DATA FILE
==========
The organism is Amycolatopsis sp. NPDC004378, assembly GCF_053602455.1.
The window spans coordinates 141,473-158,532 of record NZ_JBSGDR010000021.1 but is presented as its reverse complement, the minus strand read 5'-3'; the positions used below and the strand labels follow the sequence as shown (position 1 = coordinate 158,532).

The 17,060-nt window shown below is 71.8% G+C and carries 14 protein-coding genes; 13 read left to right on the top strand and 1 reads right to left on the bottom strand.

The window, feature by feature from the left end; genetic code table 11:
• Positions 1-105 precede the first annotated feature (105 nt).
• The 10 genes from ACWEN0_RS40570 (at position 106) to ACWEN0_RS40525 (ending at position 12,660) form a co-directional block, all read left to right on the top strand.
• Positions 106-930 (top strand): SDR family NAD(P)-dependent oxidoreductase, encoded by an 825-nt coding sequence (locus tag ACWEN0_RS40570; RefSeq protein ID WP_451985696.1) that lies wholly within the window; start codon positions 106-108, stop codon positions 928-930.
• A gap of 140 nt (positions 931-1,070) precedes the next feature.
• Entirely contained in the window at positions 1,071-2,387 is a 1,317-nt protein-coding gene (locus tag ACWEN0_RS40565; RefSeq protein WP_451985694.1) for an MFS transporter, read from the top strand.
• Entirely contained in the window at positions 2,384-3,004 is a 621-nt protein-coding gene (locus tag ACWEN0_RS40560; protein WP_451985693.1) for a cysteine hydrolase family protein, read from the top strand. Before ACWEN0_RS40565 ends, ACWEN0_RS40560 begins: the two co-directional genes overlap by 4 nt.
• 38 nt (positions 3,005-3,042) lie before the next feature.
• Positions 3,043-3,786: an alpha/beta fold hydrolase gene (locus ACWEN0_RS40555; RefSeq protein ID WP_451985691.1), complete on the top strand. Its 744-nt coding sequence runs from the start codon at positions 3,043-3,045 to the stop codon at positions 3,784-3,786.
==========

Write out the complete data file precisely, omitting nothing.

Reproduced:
The organism is Amycolatopsis sp. NPDC004378, assembly GCF_053602455.1.
The window spans coordinates 141,473-158,532 of record NZ_JBSGDR010000021.1 but is presented as its reverse complement, the minus strand read 5'-3'; the positions used below and the strand labels follow the sequence as shown (position 1 = coordinate 158,532).

The 17,060-nt window shown below is 71.8% G+C and carries 14 protein-coding genes; 13 read left to right on the top strand and 1 reads right to left on the bottom strand.

The window, feature by feature from the left end; genetic code table 11:
• Positions 1-105 precede the first annotated feature (105 nt).
• The 10 genes from ACWEN0_RS40570 (at position 106) to ACWEN0_RS40525 (ending at position 12,660) form a co-directional block, all read left to right on the top strand.
• Positions 106-930 (top strand): SDR family NAD(P)-dependent oxidoreductase, encoded by an 825-nt coding sequence (locus tag ACWEN0_RS40570; RefSeq protein ID WP_451985696.1) that lies wholly within the window; start codon positions 106-108, stop codon positions 928-930.
• A gap of 140 nt (positions 931-1,070) precedes the next feature.
• Entirely contained in the window at positions 1,071-2,387 is a 1,317-nt protein-coding gene (locus tag ACWEN0_RS40565; RefSeq protein WP_451985694.1) for an MFS transporter, read from the top strand.
• Entirely contained in the window at positions 2,384-3,004 is a 621-nt protein-coding gene (locus tag ACWEN0_RS40560; protein WP_451985693.1) for a cysteine hydrolase family protein, read from the top strand. Before ACWEN0_RS40565 ends, ACWEN0_RS40560 begins: the two co-directional genes overlap by 4 nt.
• 38 nt (positions 3,005-3,042) lie before the next feature.
• Positions 3,043-3,786: an alpha/beta fold hydrolase gene (locus ACWEN0_RS40555; RefSeq protein ID WP_451985691.1), complete on the top strand. Its 744-nt coding sequence runs from the start codon at positions 3,043-3,045 to the stop codon at positions 3,784-3,786.